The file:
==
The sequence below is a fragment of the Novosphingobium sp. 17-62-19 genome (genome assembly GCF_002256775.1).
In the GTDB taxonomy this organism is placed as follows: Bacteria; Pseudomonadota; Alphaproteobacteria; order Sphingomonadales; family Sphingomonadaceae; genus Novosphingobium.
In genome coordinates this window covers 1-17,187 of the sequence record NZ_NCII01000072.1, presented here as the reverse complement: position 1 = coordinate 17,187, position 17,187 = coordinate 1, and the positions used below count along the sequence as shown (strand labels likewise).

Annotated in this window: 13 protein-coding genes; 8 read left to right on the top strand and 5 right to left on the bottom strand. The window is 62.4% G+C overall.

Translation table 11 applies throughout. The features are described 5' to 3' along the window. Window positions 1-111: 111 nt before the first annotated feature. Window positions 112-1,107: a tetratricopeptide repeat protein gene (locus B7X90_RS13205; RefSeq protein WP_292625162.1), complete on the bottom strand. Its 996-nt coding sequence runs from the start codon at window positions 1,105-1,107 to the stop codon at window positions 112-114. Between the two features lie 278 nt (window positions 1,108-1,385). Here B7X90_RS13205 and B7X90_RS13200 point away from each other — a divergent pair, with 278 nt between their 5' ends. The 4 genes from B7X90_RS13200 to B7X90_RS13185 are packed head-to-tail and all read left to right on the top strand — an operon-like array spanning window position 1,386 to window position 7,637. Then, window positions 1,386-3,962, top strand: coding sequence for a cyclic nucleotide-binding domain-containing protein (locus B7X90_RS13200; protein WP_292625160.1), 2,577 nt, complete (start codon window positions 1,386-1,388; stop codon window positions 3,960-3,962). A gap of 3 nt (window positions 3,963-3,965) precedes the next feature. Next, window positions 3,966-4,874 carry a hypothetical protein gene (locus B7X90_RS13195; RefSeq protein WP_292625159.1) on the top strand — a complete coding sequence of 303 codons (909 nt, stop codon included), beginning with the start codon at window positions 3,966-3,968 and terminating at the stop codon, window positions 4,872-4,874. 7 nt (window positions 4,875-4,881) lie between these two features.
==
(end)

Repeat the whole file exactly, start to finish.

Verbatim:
The sequence below is a fragment of the Novosphingobium sp. 17-62-19 genome (genome assembly GCF_002256775.1).
In the GTDB taxonomy this organism is placed as follows: Bacteria; Pseudomonadota; Alphaproteobacteria; order Sphingomonadales; family Sphingomonadaceae; genus Novosphingobium.
In genome coordinates this window covers 1-17,187 of the sequence record NZ_NCII01000072.1, presented here as the reverse complement: position 1 = coordinate 17,187, position 17,187 = coordinate 1, and the positions used below count along the sequence as shown (strand labels likewise).

Annotated in this window: 13 protein-coding genes; 8 read left to right on the top strand and 5 right to left on the bottom strand. The window is 62.4% G+C overall.

Translation table 11 applies throughout. The features are described 5' to 3' along the window. Window positions 1-111: 111 nt before the first annotated feature. Window positions 112-1,107: a tetratricopeptide repeat protein gene (locus B7X90_RS13205; RefSeq protein WP_292625162.1), complete on the bottom strand. Its 996-nt coding sequence runs from the start codon at window positions 1,105-1,107 to the stop codon at window positions 112-114. Between the two features lie 278 nt (window positions 1,108-1,385). Here B7X90_RS13205 and B7X90_RS13200 point away from each other — a divergent pair, with 278 nt between their 5' ends. The 4 genes from B7X90_RS13200 to B7X90_RS13185 are packed head-to-tail and all read left to right on the top strand — an operon-like array spanning window position 1,386 to window position 7,637. Then, window positions 1,386-3,962, top strand: coding sequence for a cyclic nucleotide-binding domain-containing protein (locus B7X90_RS13200; protein WP_292625160.1), 2,577 nt, complete (start codon window positions 1,386-1,388; stop codon window positions 3,960-3,962). A gap of 3 nt (window positions 3,963-3,965) precedes the next feature. Next, window positions 3,966-4,874 carry a hypothetical protein gene (locus B7X90_RS13195; RefSeq protein WP_292625159.1) on the top strand — a complete coding sequence of 303 codons (909 nt, stop codon included), beginning with the start codon at window positions 3,966-3,968 and terminating at the stop codon, window positions 4,872-4,874. 7 nt (window positions 4,875-4,881) lie between these two features.